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This week saw the UK government publish its ‘future partnership paper’, which was designed to give some clarity over its proposed future relationship with the European Union.
It was an opportunity for procurement chiefs to learn more about the impact Brexit could have on supply chains once the UK leaves the EU in March 2019, which could involve the country pulling out of both the customs union and the single market.
Two potential models for customs checks were put forward by the government, both of which would have a significant effect on supply chains.
The government described the first option as a “highly streamlined arrangement”, as part of which a system of border checks would be introduced. The government admitted that this would come with an “increase in administration”.
“Here, the government is drawing on examples of what has been done elsewhere, and, with the right sort of trading relationships with the EU, a border that is unobtrusive could be created,” says Gregor Irwin, chief economist at advisory firm Global Counsel.
Even so, any additional administration is likely to slow the flow of goods.
“Anything that lengthens the process at the border, particularly when you are sourcing perishable goods or parts for a Just In Time manufacturing supply chain, can be very costly and slow the supply chain down,” Irwin says.
The paper claims to have already planned a solution to the risk of delays at ports and airports, by “negotiating mutual recognition of Authorised Economic Operators (AEOs), enabling faster clearance of AEOs’ goods at the border – according to HMRC estimates, UK companies with AEO status account for around 60% of the UK’s imports and 74% of the UK’s exports.”
But this statement raises its own concerns, says Lesley Batchelor, director general of the Institute of Export and International Trade.
The cost of compliance at the borders is likely to be fairly high, which will pose a challenge for small suppliers and businesses
AEO status is an internationally recognised quality mark outlining that a particular organisation’s role in the supply chain is secure and that the company has been vetted, so doesn’t require further checks. This status can help businesses fast-track shipments at customs. But, it hasn’t been widely adopted.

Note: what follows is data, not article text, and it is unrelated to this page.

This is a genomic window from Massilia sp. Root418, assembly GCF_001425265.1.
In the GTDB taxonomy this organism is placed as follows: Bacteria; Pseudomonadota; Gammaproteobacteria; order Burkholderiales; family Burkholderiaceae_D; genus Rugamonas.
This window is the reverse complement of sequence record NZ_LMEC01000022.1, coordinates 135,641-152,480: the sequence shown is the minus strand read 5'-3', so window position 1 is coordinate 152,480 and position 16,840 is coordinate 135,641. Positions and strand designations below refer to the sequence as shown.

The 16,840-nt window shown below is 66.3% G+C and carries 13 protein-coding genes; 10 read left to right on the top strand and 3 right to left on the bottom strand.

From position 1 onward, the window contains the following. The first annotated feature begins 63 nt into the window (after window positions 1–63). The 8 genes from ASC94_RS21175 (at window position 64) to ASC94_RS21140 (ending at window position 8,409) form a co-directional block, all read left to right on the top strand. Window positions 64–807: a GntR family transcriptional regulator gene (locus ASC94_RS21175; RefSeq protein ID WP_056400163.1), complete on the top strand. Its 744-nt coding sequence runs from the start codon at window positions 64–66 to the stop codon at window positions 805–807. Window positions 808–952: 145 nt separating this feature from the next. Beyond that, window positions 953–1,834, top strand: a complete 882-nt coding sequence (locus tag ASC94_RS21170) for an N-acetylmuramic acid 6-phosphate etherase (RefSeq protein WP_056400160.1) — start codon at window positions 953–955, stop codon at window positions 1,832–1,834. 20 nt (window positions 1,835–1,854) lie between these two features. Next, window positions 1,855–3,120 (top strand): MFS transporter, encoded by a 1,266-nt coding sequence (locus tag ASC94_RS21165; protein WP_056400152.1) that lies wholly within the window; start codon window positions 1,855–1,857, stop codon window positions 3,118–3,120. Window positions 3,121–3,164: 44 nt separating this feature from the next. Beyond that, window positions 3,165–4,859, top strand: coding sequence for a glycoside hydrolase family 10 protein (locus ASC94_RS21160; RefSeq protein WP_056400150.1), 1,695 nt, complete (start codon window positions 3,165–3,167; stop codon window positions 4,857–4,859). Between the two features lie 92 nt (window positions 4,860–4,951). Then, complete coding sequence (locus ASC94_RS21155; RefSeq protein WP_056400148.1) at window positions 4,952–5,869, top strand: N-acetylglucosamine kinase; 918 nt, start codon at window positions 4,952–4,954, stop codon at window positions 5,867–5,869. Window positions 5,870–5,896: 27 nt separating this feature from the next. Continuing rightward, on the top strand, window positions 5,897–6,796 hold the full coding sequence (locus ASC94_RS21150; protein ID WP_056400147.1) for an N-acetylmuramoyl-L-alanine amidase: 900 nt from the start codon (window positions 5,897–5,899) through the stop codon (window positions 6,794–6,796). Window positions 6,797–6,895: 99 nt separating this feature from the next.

“Just 594 UK businesses are registered for this at the moment, and so there is likely to be a rush to sign up to become AEO-certified by businesses aiming to keep their supply chains moving,” she says.
“The government is also encouraging self-assessments, which I can only look upon as a danger, as this can lead to corruption.”
Beyond that, there are added costs.
“The cost of compliance at the borders is likely to be fairly high, which will pose a challenge for small suppliers and businesses,” says Global Counsel’s Irwin.
This, he adds, is likely to hit UK businesses importing parts from suppliers in the EU and small suppliers based in the UK that supply goods to businesses on the continent.
“Supply chain managers need to look at the small companies in their supply chains and question whether they will be able to perform their roles if or when this model becomes a reality,” says Irwin.
The second option is a new “customs partnership”. The government refers to this as an "innovative and untested approach" that would see the removal of the need for a customs border between the UK and the EU, by introducing custom checks that “align precisely” with the EU’s checks.
Although there would be no tariffs on goods travelling between the UK and the EU, checks would still need to be carried outon goods coming into the UK from outside the EU, separate from those used by the EU.
“It implies that the UK government is willing to concede that all UK producers accept the EU goods market regulations without any scope for adopting separate goods regulations for companies exporting into the EU,” says Irwin.
EU businesses may begin to question whether it is worth sourcing from the UK
Beyond the changes to customs rules, there will also be a need to look at country of origin rules that currently qualify UK-made goods as ‘Made in the EU’, which could also attract costs, say experts.
“[UK companies] won’t be able to declare goods as ‘Made in the EU’ so we will instantly attract another level of tariff and taxation,” says Batchelor at IOE International Trade.
Then there is the question of actually whether businesses in the EU will consider the changes so problematic they bring their sourcing focus solely on those countries still in the EU.
“If one part of the supply chain comes from the UK and this has a higher level of duty, delays at borders and lots of paperwork compared to the other parts bought from within the EU, then EU businesses may begin to question whether it is worth sourcing from the UK,” says Batchelor.
“We’ve already seen some UK supplier organisations setting up a base in the EU as a way around this issue.”
Preparation is ultimately all suppliers and procurement teams can do in that event.
Image: ATGImages / Shutterstock.com
This article is a piece of independent writing by a member of Procurement Leaders’ content team.